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Libertarianism in Ancient China

Wednesday, December 23, 2009 by Murray N. Rothbard

[This article is excerpted from "Economic Thought Before Adam Smith".]

The three main schools of political thought: the Legalists, the Taoists, and the Confucians, were established from the sixth to the fourth centuries BC. Roughly, the Legalists, the latest of the three broad schools, simply believed in maximal power to the state, and advised rulers how to increase that power. The Taoists were the world's first libertarians, who believed in virtually no interference by the state in economy or society, and the Confucians were middle-of-the-roaders on this critical issue. The towering figure of Confucius (551–479 BC), whose name was actually Ch'iu Chung-ni, was an erudite man from an impoverished but aristocratic family of the fallen Yin dynasty, who became Grand Marshal of the state of Sung. In practice, though far more idealistic, Confucian thought differed little from the Legalists, since Confucianism was largely dedicated to installing an educated philosophically minded bureaucracy to rule in China.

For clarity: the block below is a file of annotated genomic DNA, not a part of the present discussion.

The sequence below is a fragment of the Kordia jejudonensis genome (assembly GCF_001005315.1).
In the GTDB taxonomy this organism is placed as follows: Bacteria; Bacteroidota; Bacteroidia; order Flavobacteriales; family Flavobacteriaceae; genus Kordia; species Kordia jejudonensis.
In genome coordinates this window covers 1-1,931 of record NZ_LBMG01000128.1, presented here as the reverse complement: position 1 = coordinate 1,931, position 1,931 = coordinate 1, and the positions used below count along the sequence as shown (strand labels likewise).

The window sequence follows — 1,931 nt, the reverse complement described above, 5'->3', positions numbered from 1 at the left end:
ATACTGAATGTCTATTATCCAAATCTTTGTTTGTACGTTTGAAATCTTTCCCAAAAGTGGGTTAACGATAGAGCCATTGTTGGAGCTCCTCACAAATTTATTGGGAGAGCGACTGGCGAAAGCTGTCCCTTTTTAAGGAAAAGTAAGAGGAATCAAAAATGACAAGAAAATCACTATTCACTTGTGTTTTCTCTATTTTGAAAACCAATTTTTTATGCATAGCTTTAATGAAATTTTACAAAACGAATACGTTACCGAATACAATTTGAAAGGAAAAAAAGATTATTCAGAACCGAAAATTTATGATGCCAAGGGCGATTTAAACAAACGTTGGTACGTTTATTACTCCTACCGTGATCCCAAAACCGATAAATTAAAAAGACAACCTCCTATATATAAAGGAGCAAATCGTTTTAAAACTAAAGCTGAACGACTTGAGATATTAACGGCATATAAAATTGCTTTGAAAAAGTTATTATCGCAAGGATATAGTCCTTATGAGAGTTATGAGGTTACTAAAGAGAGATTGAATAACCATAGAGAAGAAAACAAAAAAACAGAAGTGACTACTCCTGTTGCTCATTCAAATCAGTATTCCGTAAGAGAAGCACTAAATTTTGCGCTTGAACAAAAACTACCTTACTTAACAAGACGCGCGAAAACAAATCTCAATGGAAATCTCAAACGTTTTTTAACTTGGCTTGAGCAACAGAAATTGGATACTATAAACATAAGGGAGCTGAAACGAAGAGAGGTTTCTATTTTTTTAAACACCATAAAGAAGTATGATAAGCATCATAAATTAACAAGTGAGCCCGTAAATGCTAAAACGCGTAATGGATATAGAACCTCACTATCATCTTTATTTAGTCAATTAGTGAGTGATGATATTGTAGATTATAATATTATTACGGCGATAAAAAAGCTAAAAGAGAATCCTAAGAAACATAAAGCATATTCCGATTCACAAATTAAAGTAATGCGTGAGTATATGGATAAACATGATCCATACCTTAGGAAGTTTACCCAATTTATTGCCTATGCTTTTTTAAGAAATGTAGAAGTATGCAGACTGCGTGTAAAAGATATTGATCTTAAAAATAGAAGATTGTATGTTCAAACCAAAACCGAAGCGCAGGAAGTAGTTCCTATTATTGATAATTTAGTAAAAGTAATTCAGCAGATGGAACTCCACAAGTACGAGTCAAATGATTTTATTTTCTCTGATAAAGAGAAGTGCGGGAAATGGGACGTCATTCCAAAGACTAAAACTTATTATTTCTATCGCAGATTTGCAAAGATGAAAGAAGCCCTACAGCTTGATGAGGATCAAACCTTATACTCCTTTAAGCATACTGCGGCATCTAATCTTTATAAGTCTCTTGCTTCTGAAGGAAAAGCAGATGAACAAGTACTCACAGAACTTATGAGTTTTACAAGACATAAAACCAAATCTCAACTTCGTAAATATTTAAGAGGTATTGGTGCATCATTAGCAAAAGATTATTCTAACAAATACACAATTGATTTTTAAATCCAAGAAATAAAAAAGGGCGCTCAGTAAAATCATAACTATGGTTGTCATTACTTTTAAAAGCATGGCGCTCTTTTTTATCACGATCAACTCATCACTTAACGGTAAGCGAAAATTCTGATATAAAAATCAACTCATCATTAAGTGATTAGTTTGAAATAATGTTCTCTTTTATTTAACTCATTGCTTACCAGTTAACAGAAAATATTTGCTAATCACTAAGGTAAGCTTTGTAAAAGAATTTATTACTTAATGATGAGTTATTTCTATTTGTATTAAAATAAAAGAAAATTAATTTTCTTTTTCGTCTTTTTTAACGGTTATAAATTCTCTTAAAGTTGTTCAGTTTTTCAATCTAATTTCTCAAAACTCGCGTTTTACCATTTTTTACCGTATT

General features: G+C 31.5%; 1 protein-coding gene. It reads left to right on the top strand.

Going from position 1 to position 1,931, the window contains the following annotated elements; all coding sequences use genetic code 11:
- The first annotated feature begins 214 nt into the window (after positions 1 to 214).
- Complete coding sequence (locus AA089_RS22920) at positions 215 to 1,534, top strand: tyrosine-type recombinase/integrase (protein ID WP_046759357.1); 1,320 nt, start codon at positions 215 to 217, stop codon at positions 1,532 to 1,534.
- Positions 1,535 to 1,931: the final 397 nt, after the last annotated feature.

By far the most interesting of the Chinese political philosophers were the Taoists, founded by the immensely important but shadowy figure of Lao Tzu. Little is known about Lao Tzu's life, but he was apparently a contemporary and personal acquaintance of Confucius. Like the latter he came originally from the state of Sung and was a descendant of lower aristocracy of the Yin dynasty. Both men lived in a time of turmoil, wars and statism, but each reacted very differently. For Lao Tzu worked out the view that the individual and his happiness was the key unit of society. If social institutions hampered the individual's flowering and his happiness, then those institutions should be reduced or abolished altogether. To the individualist Lao Tzu, government, with its "laws and regulations more numerous than the hairs of an ox," was a vicious oppressor of the individual, and "more to be feared than fierce tigers." Government, in sum, must be limited to the smallest possible minimum; "inaction" became the watchword for Lao Tzu, since only inaction of government can permit the individual to flourish and achieve happiness. Any intervention by government, he declared, would be counterproductive, and would lead to confusion and turmoil. The first political economist to discern the systemic effects of government intervention, Lao Tzu, after referring to the common experience of mankind, came to his penetrating conclusion: "The more artificial taboos and restrictions there are in the world, the more the people are impoverished — The more that laws and regulations are given prominence, the more thieves and robbers there will be."